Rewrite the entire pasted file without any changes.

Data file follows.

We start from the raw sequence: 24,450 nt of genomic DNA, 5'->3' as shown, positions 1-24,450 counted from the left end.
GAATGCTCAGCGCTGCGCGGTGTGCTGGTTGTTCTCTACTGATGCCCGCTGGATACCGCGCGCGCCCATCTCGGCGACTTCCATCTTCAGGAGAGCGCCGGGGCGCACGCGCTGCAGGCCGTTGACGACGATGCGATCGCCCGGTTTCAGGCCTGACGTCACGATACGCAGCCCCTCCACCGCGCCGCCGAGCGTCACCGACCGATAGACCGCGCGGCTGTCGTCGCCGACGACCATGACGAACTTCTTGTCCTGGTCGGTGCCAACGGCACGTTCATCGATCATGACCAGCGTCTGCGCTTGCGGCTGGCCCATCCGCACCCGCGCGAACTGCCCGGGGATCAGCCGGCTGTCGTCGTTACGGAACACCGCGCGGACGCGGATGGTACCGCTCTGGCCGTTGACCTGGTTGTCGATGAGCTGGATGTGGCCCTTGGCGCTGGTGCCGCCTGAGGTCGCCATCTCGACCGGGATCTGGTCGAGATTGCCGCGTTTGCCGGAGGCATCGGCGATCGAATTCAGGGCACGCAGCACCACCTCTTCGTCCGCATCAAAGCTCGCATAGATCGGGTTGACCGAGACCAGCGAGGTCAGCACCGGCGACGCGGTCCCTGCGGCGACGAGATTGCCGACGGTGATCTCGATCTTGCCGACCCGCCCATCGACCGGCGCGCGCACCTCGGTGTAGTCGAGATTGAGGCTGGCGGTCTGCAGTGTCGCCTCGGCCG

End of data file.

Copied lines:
We start from the raw sequence: 24,450 nt of genomic DNA, 5'->3' as shown, positions 1-24,450 counted from the left end.
GAATGCTCAGCGCTGCGCGGTGTGCTGGTTGTTCTCTACTGATGCCCGCTGGATACCGCGCGCGCCCATCTCGGCGACTTCCATCTTCAGGAGAGCGCCGGGGCGCACGCGCTGCAGGCCGTTGACGACGATGCGATCGCCCGGTTTCAGGCCTGACGTCACGATACGCAGCCCCTCCACCGCGCCGCCGAGCGTCACCGACCGATAGACCGCGCGGCTGTCGTCGCCGACGACCATGACGAACTTCTTGTCCTGGTCGGTGCCAACGGCACGTTCATCGATCATGACCAGCGTCTGCGCTTGCGGCTGGCCCATCCGCACCCGCGCGAACTGCCCGGGGATCAGCCGGCTGTCGTCGTTACGGAACACCGCGCGGACGCGGATGGTACCGCTCTGGCCGTTGACCTGGTTGTCGATGAGCTGGATGTGGCCCTTGGCGCTGGTGCCGCCTGAGGTCGCCATCTCGACCGGGATCTGGTCGAGATTGCCGCGTTTGCCGGAGGCATCGGCGATCGAATTCAGGGCACGCAGCACCACCTCTTCGTCCGCATCAAAGCTCGCATAGATCGGGTTGACCGAGACCAGCGAGGTCAGCACCGGCGACGCGGTCCCTGCGGCGACGAGATTGCCGACGGTGATCTCGATCTTGCCGACCCGCCCATCGACCGGCGCGCGCACCTCGGTGTAGTCGAGATTGAGGCTGGCGGTCTGCAGTGTCGCCTCGGCCG